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Solar eclipse of February 26, 1998

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Title: Solar eclipse of February 26, 1998  
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Subject: 1998 in science, Solar eclipse of September 2, 1997, Solar Saros 130, Solar eclipse of March 9, 1997, Solar eclipse of February 27, 2036
Collection: 1998 in Science, 20Th-Century Solar Eclipses, Solar Eclipses, Total Solar Eclipses
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Solar eclipse of February 26, 1998

Solar eclipse of February 26, 1998
Map
Type of eclipse
Nature Total
Gamma 0.2391
Magnitude 1.0441
Maximum eclipse
Duration 4m 9s
Coordinates 4.7N 82.7W
Max. width of band 151 km
Times (UTC)
Greatest eclipse 17:29:27
References
Saros 130 (51 of 73)
Catalog # (SE5000) 9503

A total solar eclipse occurred on February 26, 1998. A solar eclipse occurs when the Moon passes between Earth and the Sun, thereby totally or partly obscuring the image of the Sun for a viewer on Earth. A total solar eclipse occurs when the Moon's apparent diameter is larger than the Sun, blocking all direct sunlight, turning day into darkness. Totality occurs in a narrow path across the surface of the Earth, while a partial solar eclipse will be visible over a region thousands of kilometres wide.

Contents

  • Images 1
  • Related eclipses 2
    • Solar eclipses 1997-2000 2.1
    • Saros 130 2.2
    • Metonic cycle 2.3
  • Notes 3
  • References 4
  • External links 5
    • Sites and Photos 5.1
    • Videos 5.2

Images

Related eclipses

Solar eclipses 1997-2000

Each member in a semester series of solar eclipses repeats approximately every 177 days and 4 hours (a semester) at alternating nodes of the Moon's orbit.
Solar eclipse series sets from 1997 to 2000
Ascending node   Descending node
Saros Map Saros Map
120

Chita, Russia
March 9, 1997

Total
125 September 2, 1997

Partial
130 February 26, 1998

Total
135 August 22, 1998

Annular
140 February 16, 1999

Annular
145

Totality France
August 11, 1999

Total
150 February 5, 2000

Partial
155 July 31, 2000

Partial
Partial solar eclipses on July 1, 2000 and December 25, 2000 occur in the next lunar year eclipse set.

Saros 130

It is a part of Saros cycle 130, repeating every 18 years, 11 days, containing 71 events. The series started with partial solar eclipse on August 20, 1096. It contains total eclipses from April 5, 1475 through July 18, 2232. The series ends at member 71 as a partial eclipse on October 25, 2394. The longest duration of totality was 6 minutes, 37 seconds on June 30, 1601.[1]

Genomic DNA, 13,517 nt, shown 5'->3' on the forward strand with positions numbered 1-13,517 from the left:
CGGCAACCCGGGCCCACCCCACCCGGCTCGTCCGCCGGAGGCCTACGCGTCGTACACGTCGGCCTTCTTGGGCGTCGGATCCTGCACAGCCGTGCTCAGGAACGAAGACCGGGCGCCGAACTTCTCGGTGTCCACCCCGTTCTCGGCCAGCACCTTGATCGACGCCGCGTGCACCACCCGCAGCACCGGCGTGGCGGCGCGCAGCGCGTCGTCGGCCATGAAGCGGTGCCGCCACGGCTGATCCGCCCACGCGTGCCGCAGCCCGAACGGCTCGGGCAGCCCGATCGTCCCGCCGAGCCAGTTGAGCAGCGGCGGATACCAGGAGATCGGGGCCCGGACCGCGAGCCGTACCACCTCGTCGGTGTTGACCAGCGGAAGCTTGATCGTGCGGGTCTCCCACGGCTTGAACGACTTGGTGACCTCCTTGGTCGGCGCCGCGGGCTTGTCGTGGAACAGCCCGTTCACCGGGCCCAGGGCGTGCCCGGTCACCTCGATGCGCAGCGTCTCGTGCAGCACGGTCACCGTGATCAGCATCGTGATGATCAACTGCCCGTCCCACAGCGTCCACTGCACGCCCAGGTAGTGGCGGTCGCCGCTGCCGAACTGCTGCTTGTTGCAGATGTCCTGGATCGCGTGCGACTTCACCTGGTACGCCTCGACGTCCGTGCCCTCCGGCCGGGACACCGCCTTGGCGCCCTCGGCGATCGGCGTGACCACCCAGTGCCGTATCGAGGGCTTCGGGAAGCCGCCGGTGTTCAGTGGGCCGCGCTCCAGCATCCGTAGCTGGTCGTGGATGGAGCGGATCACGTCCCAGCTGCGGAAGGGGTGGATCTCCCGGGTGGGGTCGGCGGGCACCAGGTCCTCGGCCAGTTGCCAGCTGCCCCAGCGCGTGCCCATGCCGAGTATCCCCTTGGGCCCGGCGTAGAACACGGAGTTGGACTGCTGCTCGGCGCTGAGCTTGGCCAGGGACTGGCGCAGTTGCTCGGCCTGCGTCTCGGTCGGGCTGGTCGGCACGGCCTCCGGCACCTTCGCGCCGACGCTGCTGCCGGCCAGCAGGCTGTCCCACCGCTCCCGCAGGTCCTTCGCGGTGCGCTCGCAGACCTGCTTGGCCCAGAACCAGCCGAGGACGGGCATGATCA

Series members 46-56 occur between 1901 and 2100:
46 47 48

January 3, 1908

January 14, 1926

January 25, 1944
49 50 51

February 5, 1962

February 16, 1980

February 26, 1998
52 53 54

March 9, 2016

March 20, 2034

March 30, 2052
55 56

April 11, 2070

April 21, 2088

Metonic cycle

The metonic series repeats eclipses every 19 years (6939.69 days), lasting about 5 cycles. Eclipses occur in nearly the same calendar date. In addition the octon subseries repeats 1/5 of that or every 3.8 years (1387.94 days).

Notes

  1. ^ http://eclipse.gsfc.nasa.gov/SEsaros/SEsaros130.html

References

  • Earth visibility chart and eclipse statistics Eclipse Predictions by Fred Espenak, NASA/GSFC
    • Google interactive map
    • Besselian elements

External links

Sites and Photos

  • Venezuela. Prof. Druckmüller's eclipse photography site
  • Aruba. Prof. Druckmüller's eclipse photography site
  • Solar Corona Shape
  • [1] APOD 3/11/1998, A Total Eclipse of the Sun, totality from Venezuela.
  • [2] APOD 3/12/1998, Moon Shadow satellite animation, 2/1998.
  • The 1998 Eclipse in Venezuela

Videos

  • Total eclipse, 1998 February 26, Venezuela
  • Aruba Eclipse - February 26, 1998
  • Maracaibo eclipse solar 1998
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